Taking Women’s Health to Heart
Nancy Kearson knew she had high blood pressure, but she wasn’t aware of any other health problems until a friend urged her to see a physician four years ago. That exam may have saved her life.
Kearson, who at the time was 53 years old and working for a demanding CPA firm, discovered she was at high risk for a heart attack. Her doctor prescribed cholesterol-lowering medication and baby aspirin daily, and suggested changes to Kearson’s diet.
“I was surprised that the risks were as great as they were,” she said. “I thought I had good health and would always have it.”
Heart disease, often perceived as a men’s health issue, affects more than 6 million women in the United States. According to the American Heart Association, heart disease claims more lives among women than cancer, killing one woman every minute. Yet only 13 percent of women consider heart disease their greatest health risk. In an effort to encourage women and men to learn more about heart disease prevention, February was designated as American Heart Month under President Bill Clinton, who himself recently underwent a bypass operation.
“Heart disease is the leading killer of women. [Yet] it is predictable and preventable,” said Dr. C. Noel Bairey Merz, medical director of the Women’s Health Program at Cedars-Sinai Medical Center. In the case of breast cancer, she said, “We empowered women to pay attention — to go in and get screening and to demand that they be treated and taken seriously. Now we hope to do the same with heart disease.”
Becoming familiar with risk factors and controlling lifestyle choices are the first steps in combating heart disease. Risk factors include cigarette smoking, high blood cholesterol or blood pressure, diabetes, physical inactivity and a family history of heart disease. Research suggests that women can lower their heart disease risk by as much as 82 percent through lifestyle changes (see sidebar).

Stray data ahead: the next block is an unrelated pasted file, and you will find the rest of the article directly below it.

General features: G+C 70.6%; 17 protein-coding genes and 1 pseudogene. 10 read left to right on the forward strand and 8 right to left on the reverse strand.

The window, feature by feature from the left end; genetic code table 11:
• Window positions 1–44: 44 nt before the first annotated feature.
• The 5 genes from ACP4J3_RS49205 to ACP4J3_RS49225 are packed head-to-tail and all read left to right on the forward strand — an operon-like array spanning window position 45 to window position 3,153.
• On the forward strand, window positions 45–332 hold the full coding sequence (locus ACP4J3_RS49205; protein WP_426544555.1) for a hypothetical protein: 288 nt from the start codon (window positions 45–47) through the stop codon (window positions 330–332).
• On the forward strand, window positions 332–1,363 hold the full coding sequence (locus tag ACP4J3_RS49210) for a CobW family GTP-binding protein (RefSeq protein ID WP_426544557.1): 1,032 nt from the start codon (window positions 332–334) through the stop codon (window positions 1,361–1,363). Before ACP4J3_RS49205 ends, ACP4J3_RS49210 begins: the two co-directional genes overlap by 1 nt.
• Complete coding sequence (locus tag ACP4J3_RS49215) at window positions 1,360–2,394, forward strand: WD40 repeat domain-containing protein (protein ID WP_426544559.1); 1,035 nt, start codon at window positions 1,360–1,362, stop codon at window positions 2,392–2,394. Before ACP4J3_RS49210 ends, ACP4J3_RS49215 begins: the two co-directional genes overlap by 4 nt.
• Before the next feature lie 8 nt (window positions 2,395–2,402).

Screening is equally important.
“Just as they do for a mammogram, women should make an appointment to have a heart-risk assessment each year,” Bairey Merz said.
The assessment looks at weight, blood pressure, overall cholesterol level, the level of HDL (good) cholesterol and other factors to determine risk levels. After receiving results, women need to follow with action, Bairey Merz said.
Kearson now sees her cardiologist, Bairey Merz, regularly to have blood work and prevention consultations. She also changed her diet, left her high-stress job to open her own practice and takes morning walks every day.
“I realized my [previous] lifestyle came with a price,” she said.
Earlier this month, the American Heart Association announced new guidelines for preventing heart disease and strokes in women, which highlights the need to adopt healthy lifestyle habits throughout life, rather than waiting for a problem to occur.
“The concept of cardiovascular disease as a ‘have or have not’ condition has been replaced with the idea that [it] develops over time and every woman is somewhere on the continuum,” said Lori Mosca, director of preventive cardiology at New York-Presbyterian Hospital/Columbia University Medical Center and chair of the group that developed the guidelines.
The guidelines also address treatment, recommending that its aggressiveness be linked to whether a woman has low, intermediate or high risk of having a heart attack in the next 10 years. For high-risk women, aspirin and drug therapy are recommended. Quitting smoking, getting 30 minutes of daily vigorous exercise, eating a heart-healthy diet and maintaining a healthy weight are lifestyle changes recommend for all women.
Bairey Merz said that women must be assertive to get proper care. Women suffering from heart disease are twice as likely to die from it as men, but are less likely to be evaluated for cardiac symptoms — such as heart palpitations, chest pains and shortness of breath — and may receive less aggressive treatment once diagnosed.
There are now several national efforts designed to increase attention to women’s heart health. They include the American Heart Association’s Go Red for Women campaign; the National Heart, Lung, and Blood Institute’s The Heart Truth program; and Sister to Sister: Everyone Has a Heart Foundation’s National Women’s Heart Day.
Bairey Merz hopes that these efforts will result in increased vigilance — and decreased deaths.
“Society in general has not valued women’s health as much as men’s health,” she said. “We need to be our own advocates.”